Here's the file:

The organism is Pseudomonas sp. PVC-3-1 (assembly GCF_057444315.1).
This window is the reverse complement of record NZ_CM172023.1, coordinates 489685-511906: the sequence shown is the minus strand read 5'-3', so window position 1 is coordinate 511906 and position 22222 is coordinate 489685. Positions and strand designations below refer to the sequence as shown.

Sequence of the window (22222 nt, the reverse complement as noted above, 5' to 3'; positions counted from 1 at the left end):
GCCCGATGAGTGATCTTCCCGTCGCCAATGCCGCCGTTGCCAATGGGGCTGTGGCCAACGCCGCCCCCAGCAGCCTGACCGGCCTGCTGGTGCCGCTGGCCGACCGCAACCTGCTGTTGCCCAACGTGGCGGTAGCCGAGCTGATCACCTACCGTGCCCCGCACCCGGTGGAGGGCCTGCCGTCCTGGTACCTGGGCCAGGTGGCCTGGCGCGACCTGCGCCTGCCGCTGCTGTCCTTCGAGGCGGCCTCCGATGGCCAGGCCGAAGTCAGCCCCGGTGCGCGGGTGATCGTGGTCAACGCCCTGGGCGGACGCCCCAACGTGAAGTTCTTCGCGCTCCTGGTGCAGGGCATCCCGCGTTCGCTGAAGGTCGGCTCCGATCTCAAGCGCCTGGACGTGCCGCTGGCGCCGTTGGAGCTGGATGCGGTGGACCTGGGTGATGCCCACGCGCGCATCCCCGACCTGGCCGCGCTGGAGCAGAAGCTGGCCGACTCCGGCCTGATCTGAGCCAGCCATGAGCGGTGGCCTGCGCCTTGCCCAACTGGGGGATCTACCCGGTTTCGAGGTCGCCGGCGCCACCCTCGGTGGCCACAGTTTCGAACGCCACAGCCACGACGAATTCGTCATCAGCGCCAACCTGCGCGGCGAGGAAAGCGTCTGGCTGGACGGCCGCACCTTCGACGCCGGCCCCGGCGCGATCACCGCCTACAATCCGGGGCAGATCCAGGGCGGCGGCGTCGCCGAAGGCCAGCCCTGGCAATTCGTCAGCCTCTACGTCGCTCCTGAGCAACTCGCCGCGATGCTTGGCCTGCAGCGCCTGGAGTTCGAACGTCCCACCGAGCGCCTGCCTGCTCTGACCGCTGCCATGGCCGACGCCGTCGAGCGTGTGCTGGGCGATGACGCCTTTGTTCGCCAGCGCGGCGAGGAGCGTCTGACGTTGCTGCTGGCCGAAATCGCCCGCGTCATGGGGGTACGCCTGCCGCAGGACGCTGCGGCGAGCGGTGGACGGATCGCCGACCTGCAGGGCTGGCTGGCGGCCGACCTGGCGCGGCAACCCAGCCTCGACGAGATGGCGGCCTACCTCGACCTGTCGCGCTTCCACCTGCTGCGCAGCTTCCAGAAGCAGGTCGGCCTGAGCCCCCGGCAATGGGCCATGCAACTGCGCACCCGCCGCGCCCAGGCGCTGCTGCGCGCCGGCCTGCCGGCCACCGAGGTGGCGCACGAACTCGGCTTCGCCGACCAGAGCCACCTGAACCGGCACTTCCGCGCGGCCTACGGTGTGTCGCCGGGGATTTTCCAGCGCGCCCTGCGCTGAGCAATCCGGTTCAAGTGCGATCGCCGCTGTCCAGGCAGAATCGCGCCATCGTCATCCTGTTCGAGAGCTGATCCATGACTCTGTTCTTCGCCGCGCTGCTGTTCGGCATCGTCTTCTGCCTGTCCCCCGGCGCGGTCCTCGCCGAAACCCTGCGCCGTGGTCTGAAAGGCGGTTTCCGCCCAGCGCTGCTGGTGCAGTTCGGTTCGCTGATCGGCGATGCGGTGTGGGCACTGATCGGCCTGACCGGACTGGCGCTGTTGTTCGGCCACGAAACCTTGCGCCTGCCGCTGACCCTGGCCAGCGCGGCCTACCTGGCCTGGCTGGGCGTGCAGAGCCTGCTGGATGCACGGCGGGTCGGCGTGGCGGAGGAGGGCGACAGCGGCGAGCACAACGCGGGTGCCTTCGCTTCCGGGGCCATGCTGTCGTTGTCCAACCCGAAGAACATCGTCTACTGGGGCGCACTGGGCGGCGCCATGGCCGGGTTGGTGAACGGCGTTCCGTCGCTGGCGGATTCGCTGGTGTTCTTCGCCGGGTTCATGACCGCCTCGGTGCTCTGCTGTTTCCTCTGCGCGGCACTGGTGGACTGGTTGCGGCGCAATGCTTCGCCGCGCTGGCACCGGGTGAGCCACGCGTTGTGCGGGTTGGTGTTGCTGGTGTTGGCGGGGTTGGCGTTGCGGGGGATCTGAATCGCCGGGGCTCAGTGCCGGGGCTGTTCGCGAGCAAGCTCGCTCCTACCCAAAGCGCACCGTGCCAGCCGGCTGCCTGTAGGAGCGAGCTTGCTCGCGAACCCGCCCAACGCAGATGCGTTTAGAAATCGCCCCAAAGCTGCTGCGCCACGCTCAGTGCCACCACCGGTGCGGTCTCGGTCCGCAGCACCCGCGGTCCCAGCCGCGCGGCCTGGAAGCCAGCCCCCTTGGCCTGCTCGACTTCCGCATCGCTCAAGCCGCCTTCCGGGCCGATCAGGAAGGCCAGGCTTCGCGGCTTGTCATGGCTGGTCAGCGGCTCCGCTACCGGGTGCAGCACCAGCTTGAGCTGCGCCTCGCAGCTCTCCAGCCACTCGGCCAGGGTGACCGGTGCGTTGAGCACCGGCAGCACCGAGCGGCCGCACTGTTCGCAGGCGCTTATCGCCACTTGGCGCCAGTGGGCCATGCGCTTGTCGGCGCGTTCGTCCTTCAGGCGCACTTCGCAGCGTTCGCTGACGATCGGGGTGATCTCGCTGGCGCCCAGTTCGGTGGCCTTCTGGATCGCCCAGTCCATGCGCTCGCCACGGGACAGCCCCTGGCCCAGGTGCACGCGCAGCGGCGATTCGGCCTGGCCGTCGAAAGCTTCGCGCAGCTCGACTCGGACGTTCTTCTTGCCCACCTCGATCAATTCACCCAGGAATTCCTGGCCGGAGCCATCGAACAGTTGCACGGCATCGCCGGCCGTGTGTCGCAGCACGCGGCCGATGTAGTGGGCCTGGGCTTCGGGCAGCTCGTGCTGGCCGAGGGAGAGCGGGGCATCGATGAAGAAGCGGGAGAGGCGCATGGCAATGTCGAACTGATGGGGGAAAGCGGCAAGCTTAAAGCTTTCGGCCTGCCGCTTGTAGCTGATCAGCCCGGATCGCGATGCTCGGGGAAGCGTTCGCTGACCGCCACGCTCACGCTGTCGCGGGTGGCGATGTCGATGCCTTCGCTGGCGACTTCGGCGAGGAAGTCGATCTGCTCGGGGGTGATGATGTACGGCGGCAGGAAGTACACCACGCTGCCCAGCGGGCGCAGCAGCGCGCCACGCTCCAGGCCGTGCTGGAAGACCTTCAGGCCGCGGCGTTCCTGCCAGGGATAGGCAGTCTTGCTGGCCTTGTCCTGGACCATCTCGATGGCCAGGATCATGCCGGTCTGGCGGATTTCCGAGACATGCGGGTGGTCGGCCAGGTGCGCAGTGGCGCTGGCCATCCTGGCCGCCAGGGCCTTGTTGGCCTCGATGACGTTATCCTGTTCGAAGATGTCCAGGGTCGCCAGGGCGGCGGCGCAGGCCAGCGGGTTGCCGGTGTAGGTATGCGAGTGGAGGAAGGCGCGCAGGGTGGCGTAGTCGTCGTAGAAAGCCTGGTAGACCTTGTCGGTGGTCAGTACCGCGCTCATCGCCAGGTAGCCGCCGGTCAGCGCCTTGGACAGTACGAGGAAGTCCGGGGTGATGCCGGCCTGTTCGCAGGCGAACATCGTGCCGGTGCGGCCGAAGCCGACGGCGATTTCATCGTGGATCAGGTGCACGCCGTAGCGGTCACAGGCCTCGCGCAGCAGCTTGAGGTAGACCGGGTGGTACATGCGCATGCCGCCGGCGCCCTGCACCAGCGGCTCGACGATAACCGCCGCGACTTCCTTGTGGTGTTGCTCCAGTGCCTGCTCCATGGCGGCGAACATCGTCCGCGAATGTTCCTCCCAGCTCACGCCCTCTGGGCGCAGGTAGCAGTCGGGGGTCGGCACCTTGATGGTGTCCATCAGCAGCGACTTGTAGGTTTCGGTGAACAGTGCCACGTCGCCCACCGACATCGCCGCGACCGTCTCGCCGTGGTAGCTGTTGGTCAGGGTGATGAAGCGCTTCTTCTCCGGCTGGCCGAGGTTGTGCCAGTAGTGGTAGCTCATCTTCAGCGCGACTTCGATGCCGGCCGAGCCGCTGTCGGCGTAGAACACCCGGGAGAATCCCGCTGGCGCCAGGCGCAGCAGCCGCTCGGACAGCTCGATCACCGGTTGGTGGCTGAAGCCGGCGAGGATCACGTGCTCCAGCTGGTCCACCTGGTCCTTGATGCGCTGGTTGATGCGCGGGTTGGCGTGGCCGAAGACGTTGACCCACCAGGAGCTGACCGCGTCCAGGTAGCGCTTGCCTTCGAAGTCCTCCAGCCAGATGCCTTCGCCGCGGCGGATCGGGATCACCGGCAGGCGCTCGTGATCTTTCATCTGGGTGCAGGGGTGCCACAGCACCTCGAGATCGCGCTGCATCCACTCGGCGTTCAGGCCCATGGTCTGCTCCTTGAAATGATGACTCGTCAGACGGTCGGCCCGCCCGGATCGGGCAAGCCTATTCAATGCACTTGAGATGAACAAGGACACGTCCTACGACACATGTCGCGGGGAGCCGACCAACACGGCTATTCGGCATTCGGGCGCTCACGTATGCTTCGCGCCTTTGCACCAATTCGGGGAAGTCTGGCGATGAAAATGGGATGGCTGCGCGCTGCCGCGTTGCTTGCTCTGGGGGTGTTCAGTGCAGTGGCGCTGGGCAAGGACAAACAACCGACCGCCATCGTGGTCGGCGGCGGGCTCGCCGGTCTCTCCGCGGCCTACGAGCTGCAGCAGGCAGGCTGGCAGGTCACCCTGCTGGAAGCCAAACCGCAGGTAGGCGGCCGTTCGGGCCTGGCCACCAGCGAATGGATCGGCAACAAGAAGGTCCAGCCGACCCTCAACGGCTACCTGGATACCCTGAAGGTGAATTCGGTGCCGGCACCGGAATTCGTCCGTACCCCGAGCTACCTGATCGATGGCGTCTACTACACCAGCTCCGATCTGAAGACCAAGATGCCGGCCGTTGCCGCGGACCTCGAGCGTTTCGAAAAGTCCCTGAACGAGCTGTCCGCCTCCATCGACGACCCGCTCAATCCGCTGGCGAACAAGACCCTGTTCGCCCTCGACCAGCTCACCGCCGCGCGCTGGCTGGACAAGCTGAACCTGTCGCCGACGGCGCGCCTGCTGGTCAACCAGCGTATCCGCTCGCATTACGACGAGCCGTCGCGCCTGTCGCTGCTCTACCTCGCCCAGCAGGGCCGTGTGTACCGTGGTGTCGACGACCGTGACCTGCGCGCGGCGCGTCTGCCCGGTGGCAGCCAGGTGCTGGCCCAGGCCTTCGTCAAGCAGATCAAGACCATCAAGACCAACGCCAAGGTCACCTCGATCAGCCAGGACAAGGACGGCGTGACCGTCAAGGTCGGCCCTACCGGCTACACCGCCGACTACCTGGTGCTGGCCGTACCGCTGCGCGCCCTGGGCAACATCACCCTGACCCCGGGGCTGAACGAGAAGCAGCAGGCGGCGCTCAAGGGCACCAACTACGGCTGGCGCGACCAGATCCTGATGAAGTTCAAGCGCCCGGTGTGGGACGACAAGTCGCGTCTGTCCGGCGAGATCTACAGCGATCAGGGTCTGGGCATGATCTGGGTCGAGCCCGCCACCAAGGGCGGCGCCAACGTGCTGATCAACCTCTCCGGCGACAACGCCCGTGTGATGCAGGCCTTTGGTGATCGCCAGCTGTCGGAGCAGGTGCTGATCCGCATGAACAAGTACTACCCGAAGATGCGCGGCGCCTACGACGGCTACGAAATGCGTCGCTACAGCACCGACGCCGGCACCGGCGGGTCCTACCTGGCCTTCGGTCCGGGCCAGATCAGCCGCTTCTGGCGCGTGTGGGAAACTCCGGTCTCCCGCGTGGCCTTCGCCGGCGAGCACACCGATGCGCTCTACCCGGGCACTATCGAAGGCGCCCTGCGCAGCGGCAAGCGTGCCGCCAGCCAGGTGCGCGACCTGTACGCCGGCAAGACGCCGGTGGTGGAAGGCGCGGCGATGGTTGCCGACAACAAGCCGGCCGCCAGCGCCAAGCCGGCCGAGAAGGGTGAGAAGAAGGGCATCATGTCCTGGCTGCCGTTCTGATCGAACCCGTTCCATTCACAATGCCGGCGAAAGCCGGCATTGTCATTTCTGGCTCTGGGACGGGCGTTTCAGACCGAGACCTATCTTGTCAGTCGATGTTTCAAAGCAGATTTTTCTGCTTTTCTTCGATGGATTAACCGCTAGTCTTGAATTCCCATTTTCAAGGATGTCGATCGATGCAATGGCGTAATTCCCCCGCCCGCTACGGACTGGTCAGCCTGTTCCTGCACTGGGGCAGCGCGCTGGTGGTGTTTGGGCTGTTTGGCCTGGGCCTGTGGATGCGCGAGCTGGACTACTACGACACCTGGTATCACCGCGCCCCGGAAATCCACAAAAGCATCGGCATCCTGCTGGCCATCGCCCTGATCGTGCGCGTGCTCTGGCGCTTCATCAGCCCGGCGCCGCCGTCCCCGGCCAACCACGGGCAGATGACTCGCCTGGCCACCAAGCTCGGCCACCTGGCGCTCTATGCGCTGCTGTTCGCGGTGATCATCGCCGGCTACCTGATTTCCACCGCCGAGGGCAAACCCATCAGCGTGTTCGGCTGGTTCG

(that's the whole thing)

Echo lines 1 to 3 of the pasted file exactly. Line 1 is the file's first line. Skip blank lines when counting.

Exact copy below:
The organism is Pseudomonas sp. PVC-3-1 (assembly GCF_057444315.1).
This window is the reverse complement of record NZ_CM172023.1, coordinates 489685-511906: the sequence shown is the minus strand read 5'-3', so window position 1 is coordinate 511906 and position 22222 is coordinate 489685. Positions and strand designations below refer to the sequence as shown.

Sequence of the window (22222 nt, the reverse complement as noted above, 5' to 3'; positions counted from 1 at the left end):